Horse Pasture

Giovanni Fattori
Livorno 1825 - Firenze 1908
Horse Pasture
Etching on zinc
245 x 441 mm; the sheet 436 x 625 mm

Bonagura 1976 no. 74; Baboni – Malesci no. CLXIV. Signed in pen with iron gall ink ‘Gio. Fattori’, dedicated in pen ‘al Sig. / Fed: Buzzi, segretario della / Società di Belle Arti di Milano / in segno di stima e di amicizia’.

Provenance: Lamberto Vitali (1896-1992).

The quality of the impression is extraordinary. The inking is very rich and thick. As often happens with early impressions of Fattori’s etchings when pulled on soft wove, the strong inking creates effects similar to embossing on the verso.

The print has been deeply personalized in inking. A remarkable surface tone has been left in the background, over the cloudy sky and the sea, while, on the contrary, the thin strip of beach and the tree in the center have been wiped off to enhance their brightness.

Finally the dedication is quite important because it allows us to be more precise in the dating of the etching, which until now was dated ante 1888, being the print in the group of 21 purchased by the Galleria Nazionale d’Arte Moderna in that date. The painter Federico Buzzi was secretary of the ‘Società di Belle Arti di Milano’ until 1883, when he became the secretary of the new born ‘Società per le Belle Arti ed Esposizione Permanente’. So this dedication demonstrates that the print was etched by 1883. The print has wide margins and, except for a minimal foxing, is in fine condition.

M.C. Bonagura, Le acqueforti di Fattori della collezione Rosselli, Florence 1976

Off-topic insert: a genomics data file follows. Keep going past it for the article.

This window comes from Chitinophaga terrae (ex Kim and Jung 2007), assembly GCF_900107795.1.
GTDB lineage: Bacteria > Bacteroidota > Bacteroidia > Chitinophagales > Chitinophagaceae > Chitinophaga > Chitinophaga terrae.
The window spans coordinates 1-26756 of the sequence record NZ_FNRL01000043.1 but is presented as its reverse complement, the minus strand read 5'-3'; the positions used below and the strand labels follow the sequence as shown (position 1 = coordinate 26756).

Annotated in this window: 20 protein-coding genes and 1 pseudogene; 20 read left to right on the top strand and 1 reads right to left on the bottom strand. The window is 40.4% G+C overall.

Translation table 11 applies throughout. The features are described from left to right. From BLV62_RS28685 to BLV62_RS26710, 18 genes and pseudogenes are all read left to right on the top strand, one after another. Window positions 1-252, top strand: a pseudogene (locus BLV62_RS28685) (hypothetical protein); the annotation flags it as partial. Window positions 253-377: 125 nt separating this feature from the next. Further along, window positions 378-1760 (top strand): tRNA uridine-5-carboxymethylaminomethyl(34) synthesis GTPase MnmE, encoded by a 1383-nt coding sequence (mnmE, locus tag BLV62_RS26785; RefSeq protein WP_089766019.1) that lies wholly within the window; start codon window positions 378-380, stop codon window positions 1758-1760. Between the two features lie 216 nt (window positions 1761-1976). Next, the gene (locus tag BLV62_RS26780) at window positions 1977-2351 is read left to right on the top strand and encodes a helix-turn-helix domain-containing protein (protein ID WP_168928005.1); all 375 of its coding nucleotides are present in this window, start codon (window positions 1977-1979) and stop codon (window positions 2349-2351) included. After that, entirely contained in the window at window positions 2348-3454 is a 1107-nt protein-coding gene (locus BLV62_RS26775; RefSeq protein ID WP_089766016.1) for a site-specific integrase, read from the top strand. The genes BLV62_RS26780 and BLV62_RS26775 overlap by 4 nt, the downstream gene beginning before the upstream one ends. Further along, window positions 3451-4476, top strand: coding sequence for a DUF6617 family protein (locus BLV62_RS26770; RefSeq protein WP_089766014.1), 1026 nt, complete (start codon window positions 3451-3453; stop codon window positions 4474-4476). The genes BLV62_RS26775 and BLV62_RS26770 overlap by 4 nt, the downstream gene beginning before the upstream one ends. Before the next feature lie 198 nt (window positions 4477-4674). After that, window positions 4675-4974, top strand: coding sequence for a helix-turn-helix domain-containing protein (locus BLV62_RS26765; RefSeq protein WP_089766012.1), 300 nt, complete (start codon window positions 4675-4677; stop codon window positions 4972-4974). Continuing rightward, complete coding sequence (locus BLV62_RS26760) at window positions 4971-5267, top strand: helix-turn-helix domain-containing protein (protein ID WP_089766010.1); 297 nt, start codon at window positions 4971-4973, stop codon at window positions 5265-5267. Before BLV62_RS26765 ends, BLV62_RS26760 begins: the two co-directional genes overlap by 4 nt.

Baboni, G. Malesci, Giovanni Fattori l’opera incisa, Milan 1983.


Giovanni Fattori, possibly the most important painter of the nineteenth century in Italy, received his first instruction in drawing in Livorno. In 1846 he moved to Florence to attend the Academy. During the 1850s he joined the innovative artists, called 'Macchiaioli', who met in Florence at the Caffè Michelangelo and were champions of a new technique and style to contrast the conventional academic language. During those years, he still produced works that could be attributed to the historical-romantic school but his interest in studying from life also extended to landscape painting and the military life of the day became the subject of his first experiments in painting using the "macchia" technique. In 1867, after the death of his first wife, Fattori frequently stayed in the Maremma region, which became the ideal backdrop for his works. Fattori began etching in the early 1880s, when he was nearly sixty; quite soon he was able to appreciate the difference of expression he could achieve using this new medium. A real ‘peintre-graveur’, he improved with etching his research on light and essential shapes in reality.